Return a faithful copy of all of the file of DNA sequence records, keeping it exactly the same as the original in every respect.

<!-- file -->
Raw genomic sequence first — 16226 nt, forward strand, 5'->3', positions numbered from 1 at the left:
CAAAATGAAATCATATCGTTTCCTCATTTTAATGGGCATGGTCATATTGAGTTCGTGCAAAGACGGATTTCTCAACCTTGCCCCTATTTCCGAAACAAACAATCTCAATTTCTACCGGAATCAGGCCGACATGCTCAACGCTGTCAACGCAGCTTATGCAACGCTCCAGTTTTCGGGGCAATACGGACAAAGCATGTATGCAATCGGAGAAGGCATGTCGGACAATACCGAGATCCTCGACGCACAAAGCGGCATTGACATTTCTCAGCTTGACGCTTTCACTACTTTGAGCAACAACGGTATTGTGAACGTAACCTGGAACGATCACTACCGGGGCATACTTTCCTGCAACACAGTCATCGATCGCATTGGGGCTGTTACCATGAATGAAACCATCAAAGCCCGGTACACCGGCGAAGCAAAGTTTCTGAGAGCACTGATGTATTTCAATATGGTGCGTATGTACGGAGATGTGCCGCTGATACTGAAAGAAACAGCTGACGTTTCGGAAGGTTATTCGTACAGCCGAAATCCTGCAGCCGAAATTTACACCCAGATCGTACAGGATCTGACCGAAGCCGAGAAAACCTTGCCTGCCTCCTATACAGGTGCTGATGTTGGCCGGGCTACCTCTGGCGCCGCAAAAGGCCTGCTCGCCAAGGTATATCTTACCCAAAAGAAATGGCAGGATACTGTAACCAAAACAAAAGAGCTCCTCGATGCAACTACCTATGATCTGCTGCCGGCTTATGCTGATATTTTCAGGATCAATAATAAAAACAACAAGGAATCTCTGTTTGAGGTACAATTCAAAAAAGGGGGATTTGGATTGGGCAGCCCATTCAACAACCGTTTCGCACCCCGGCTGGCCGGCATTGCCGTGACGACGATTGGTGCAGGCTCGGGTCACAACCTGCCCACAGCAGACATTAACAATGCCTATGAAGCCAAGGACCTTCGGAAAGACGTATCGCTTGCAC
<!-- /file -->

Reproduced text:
Raw genomic sequence first — 16226 nt, forward strand, 5'->3', positions numbered from 1 at the left:
CAAAATGAAATCATATCGTTTCCTCATTTTAATGGGCATGGTCATATTGAGTTCGTGCAAAGACGGATTTCTCAACCTTGCCCCTATTTCCGAAACAAACAATCTCAATTTCTACCGGAATCAGGCCGACATGCTCAACGCTGTCAACGCAGCTTATGCAACGCTCCAGTTTTCGGGGCAATACGGACAAAGCATGTATGCAATCGGAGAAGGCATGTCGGACAATACCGAGATCCTCGACGCACAAAGCGGCATTGACATTTCTCAGCTTGACGCTTTCACTACTTTGAGCAACAACGGTATTGTGAACGTAACCTGGAACGATCACTACCGGGGCATACTTTCCTGCAACACAGTCATCGATCGCATTGGGGCTGTTACCATGAATGAAACCATCAAAGCCCGGTACACCGGCGAAGCAAAGTTTCTGAGAGCACTGATGTATTTCAATATGGTGCGTATGTACGGAGATGTGCCGCTGATACTGAAAGAAACAGCTGACGTTTCGGAAGGTTATTCGTACAGCCGAAATCCTGCAGCCGAAATTTACACCCAGATCGTACAGGATCTGACCGAAGCCGAGAAAACCTTGCCTGCCTCCTATACAGGTGCTGATGTTGGCCGGGCTACCTCTGGCGCCGCAAAAGGCCTGCTCGCCAAGGTATATCTTACCCAAAAGAAATGGCAGGATACTGTAACCAAAACAAAAGAGCTCCTCGATGCAACTACCTATGATCTGCTGCCGGCTTATGCTGATATTTTCAGGATCAATAATAAAAACAACAAGGAATCTCTGTTTGAGGTACAATTCAAAAAAGGGGGATTTGGATTGGGCAGCCCATTCAACAACCGTTTCGCACCCCGGCTGGCCGGCATTGCCGTGACGACGATTGGTGCAGGCTCGGGTCACAACCTGCCCACAGCAGACATTAACAATGCCTATGAAGCCAAGGACCTTCGGAAAGACGTATCGCTTGCAC